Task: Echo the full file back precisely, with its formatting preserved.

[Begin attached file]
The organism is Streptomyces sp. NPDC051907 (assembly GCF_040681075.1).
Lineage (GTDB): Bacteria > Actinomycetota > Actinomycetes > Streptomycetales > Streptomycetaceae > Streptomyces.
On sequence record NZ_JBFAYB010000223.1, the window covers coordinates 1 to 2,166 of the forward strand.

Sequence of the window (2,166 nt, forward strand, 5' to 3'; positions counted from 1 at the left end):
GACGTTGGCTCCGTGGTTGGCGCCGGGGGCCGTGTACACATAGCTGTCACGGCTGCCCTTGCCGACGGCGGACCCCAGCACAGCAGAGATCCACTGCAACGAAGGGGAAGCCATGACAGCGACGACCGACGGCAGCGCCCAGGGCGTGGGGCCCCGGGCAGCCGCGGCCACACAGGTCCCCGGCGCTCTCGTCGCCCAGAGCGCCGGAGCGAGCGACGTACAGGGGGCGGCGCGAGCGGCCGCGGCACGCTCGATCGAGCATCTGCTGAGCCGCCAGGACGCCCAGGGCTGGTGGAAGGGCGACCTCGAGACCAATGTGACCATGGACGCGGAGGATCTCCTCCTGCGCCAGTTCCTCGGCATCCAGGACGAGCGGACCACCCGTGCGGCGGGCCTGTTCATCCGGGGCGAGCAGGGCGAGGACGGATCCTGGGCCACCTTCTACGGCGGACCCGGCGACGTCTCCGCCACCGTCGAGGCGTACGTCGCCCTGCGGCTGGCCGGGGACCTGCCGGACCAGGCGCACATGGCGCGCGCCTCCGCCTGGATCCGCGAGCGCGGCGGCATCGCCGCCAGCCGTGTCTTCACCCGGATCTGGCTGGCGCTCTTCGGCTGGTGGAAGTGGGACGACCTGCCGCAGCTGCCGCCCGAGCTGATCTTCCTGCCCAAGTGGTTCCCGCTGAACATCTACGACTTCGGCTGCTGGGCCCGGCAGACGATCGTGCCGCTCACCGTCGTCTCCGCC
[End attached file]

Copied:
The organism is Streptomyces sp. NPDC051907 (assembly GCF_040681075.1).
Lineage (GTDB): Bacteria > Actinomycetota > Actinomycetes > Streptomycetales > Streptomycetaceae > Streptomyces.
On sequence record NZ_JBFAYB010000223.1, the window covers coordinates 1 to 2,166 of the forward strand.

Sequence of the window (2,166 nt, forward strand, 5' to 3'; positions counted from 1 at the left end):
GACGTTGGCTCCGTGGTTGGCGCCGGGGGCCGTGTACACATAGCTGTCACGGCTGCCCTTGCCGACGGCGGACCCCAGCACAGCAGAGATCCACTGCAACGAAGGGGAAGCCATGACAGCGACGACCGACGGCAGCGCCCAGGGCGTGGGGCCCCGGGCAGCCGCGGCCACACAGGTCCCCGGCGCTCTCGTCGCCCAGAGCGCCGGAGCGAGCGACGTACAGGGGGCGGCGCGAGCGGCCGCGGCACGCTCGATCGAGCATCTGCTGAGCCGCCAGGACGCCCAGGGCTGGTGGAAGGGCGACCTCGAGACCAATGTGACCATGGACGCGGAGGATCTCCTCCTGCGCCAGTTCCTCGGCATCCAGGACGAGCGGACCACCCGTGCGGCGGGCCTGTTCATCCGGGGCGAGCAGGGCGAGGACGGATCCTGGGCCACCTTCTACGGCGGACCCGGCGACGTCTCCGCCACCGTCGAGGCGTACGTCGCCCTGCGGCTGGCCGGGGACCTGCCGGACCAGGCGCACATGGCGCGCGCCTCCGCCTGGATCCGCGAGCGCGGCGGCATCGCCGCCAGCCGTGTCTTCACCCGGATCTGGCTGGCGCTCTTCGGCTGGTGGAAGTGGGACGACCTGCCGCAGCTGCCGCCCGAGCTGATCTTCCTGCCCAAGTGGTTCCCGCTGAACATCTACGACTTCGGCTGCTGGGCCCGGCAGACGATCGTGCCGCTCACCGTCGTCTCCGCC